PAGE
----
British Law Lords have ruled that participants in Critical Mass cycle rides in London do not have to give police advance notification of the route of their rides.

Police had demanded that they be notified of the time, date and route of any Critical Mass ride in the capital, but cyclists argued that they could not provide details as no one is in charge of the rides, nor is there a planned route. The concern was that police could use advance information to effectively ban the ride.

The ruling comes as a result of an appeal by cyclist Desmond Kay, who appealed against the Court of Appeal’s ruling that the Metropolitan Police should be given advance details of the ride.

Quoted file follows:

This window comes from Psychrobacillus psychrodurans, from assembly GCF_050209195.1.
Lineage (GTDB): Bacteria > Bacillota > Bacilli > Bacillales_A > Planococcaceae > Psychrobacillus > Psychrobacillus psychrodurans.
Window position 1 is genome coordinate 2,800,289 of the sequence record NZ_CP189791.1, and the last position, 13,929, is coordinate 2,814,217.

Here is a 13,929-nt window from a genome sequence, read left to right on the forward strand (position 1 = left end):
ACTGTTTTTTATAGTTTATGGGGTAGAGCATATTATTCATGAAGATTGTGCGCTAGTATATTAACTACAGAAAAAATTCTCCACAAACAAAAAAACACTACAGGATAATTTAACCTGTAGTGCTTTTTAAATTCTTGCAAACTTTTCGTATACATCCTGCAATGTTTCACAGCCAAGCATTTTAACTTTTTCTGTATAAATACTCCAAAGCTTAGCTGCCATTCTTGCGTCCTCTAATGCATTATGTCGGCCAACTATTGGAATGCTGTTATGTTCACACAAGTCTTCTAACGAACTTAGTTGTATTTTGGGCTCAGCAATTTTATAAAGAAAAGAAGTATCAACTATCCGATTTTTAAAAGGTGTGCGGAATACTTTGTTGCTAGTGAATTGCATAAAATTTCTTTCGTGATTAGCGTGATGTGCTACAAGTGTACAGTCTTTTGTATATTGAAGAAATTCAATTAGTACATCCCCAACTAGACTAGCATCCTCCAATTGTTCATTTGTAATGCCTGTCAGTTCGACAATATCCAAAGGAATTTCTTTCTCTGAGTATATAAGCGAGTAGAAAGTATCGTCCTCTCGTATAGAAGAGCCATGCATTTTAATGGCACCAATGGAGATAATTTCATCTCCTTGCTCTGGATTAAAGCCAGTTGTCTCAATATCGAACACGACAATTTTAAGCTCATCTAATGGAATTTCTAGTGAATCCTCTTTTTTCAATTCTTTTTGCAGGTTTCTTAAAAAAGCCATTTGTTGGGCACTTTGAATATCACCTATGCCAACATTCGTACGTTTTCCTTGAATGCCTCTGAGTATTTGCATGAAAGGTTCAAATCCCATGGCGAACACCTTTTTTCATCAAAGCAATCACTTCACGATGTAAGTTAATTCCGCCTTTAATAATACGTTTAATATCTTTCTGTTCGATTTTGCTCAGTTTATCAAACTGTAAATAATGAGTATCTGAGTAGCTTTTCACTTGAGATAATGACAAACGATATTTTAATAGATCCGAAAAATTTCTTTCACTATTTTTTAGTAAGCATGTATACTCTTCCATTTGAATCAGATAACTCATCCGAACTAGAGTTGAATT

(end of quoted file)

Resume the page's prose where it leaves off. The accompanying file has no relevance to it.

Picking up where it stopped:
“This was a very important case for people like me who have cycled with Critical Mass for many years,” Kay said after the ruling. “More importantly, I hope that it will encourage other cyclists to join the monthly rides.”

The case – rather like a Critical Mass ride – has taken a twisting an unforeseen path through the British legal system over the past three years. Back in 2005, Kay, backed by Friends of the Earth, launched a successful High Court challenge to the police’s argument that Critical Mass is a demonstration. Kay argued “that the monthly rides are lawful because they fall within an exception for processions that are ‘commonly and customarily held’.”

The High Court agreed but then the ruling was over-turned at the Court of Appeal. Now that decision, too, has been reversed.

Critical Mass rides take place in central London during the evening on the last Friday of every month. Riders assemble at the South Bank at 6pm.